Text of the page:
HR Mavericks

Eddy’s HR Mavericks Encyclopedia

Fair Labor Standards Act (FLSA)

One of the first major laws to help regulate and protect the workforce was the Fair Labor Standards Act (FLSA). This law is essential to understanding basic HR regulations your company needs to follow. In the article, you will learn why it is so important and how you can stay compliant.

What Is the Fair Labor Standards Act (FLSA)?

The Fair Labor Standards Act (FLSA) is a federal law that was created to protect the rights of employees by eliminating harsh working conditions and setting certain standards employers must maintain. FLSA allows employees to have more control of their working conditions and gives them the ability to demand that their employer meet and maintain the conditions outlined in the law. Employee rights established by FLSA include: a federal minimum wage, overtime pay, child labor restrictions, and record-keeping requirements.

History of the Fair Labor Standards Act

In the early 1900s, working conditions across the United States were terrible. Many employees worked in harsh conditions, often resulting in personal injury, and could do little to improve these conditions. Reform was needed, and the Fair Labor Standards Act came about to protect the rights of employees. In later years, the FLSA had amendments made including: compensating for commuting to different work sites during work hours, time spent on-call, breaks, travel time, and the Equal Pay Act, which prohibited gender-based pay descrimination. Today, the U.S. Department of Labor enforces the FLSA.

Rights Guaranteed by FLSA

FLSA guarantees four specific employee rights, these include the minimum wage, guaranteed overtime pay for hours worked, restrictions on when a child can work and what labor they can do, and record-keeping requirements of the employer. FLSA specifically outlines the minimum wage employers need to follow. Overtime pay is a guaranteed right, and FLSA explains how employers should calculate the overtime pay of their employees. All the rights guaranteed by FLSA are explained in greater detail below.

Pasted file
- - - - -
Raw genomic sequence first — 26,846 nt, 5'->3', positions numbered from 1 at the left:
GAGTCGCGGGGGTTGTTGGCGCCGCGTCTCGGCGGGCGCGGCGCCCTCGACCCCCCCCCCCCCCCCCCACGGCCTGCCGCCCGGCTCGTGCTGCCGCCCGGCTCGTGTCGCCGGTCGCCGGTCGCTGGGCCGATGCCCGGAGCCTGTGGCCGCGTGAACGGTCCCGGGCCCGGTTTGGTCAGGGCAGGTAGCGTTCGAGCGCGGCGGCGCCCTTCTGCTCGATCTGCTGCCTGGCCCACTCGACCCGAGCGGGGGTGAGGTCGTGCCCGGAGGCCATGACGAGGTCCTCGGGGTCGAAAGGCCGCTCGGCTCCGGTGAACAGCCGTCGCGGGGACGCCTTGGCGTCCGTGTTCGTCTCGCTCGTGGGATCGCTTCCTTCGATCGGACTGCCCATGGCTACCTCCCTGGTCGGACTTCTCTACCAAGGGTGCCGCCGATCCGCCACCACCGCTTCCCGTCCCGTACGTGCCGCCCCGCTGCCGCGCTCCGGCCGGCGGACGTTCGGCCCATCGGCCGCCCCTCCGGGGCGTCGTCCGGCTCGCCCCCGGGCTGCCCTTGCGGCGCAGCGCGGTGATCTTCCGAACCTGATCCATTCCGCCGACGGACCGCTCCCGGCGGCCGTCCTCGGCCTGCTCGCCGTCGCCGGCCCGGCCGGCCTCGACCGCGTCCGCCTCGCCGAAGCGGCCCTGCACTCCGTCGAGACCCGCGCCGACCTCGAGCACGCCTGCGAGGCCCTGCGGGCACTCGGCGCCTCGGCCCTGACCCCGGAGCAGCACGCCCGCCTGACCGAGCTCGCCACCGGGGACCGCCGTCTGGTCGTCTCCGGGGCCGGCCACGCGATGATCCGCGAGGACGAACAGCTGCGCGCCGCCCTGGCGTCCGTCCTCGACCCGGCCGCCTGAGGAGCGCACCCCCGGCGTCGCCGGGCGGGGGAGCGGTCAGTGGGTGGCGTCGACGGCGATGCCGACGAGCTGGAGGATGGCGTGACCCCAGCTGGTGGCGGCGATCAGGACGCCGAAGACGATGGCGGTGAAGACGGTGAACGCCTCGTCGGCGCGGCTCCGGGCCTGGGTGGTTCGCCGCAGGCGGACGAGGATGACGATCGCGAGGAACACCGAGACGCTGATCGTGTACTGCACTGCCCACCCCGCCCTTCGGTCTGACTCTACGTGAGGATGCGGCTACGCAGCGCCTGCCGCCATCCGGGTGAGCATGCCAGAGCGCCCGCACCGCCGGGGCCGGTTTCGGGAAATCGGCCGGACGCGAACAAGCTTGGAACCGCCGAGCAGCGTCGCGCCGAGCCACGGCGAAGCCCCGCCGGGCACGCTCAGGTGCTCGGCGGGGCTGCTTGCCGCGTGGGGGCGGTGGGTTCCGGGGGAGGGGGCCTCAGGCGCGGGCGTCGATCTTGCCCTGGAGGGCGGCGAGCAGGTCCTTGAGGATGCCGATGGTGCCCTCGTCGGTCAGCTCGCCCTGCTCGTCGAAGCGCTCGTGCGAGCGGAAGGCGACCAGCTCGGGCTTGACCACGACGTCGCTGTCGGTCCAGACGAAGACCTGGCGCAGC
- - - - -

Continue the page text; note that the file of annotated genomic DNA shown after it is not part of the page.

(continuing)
Minimum Wage

All non-exempt employees, those who are below a certain salary threshold, must be paid at least the federal minimum wage of $7.25 per hour. States and localities may set a higher minimum wage requirement in which case, you will need to follow the wage set by the state.

Overtime Pay

Another protection for non-exempt employees is overtime pay. If an employee works more than 40 hours a week, they must receive at least time and a half of the regular rate of pay. The regular rate of pay of employees includes base rate, shift premium, piece rate, non-discretionary bonus, and other regulatory pay allowances. Overtime pay only goes toward hours worked, not toward pay received for holidays, vacation or sick time. It is important to remember that a workweek is 7 consecutive days that your company determines. A workweek can begin any day of the week and at any hour.

Child Labor Restrictions

FLSA includes restrictions on the hours children can work and the type of environment they are allowed to work in. Children are not to work during school hours and can’t perform hazardous jobs. FLSA groups child labor into three different age categories: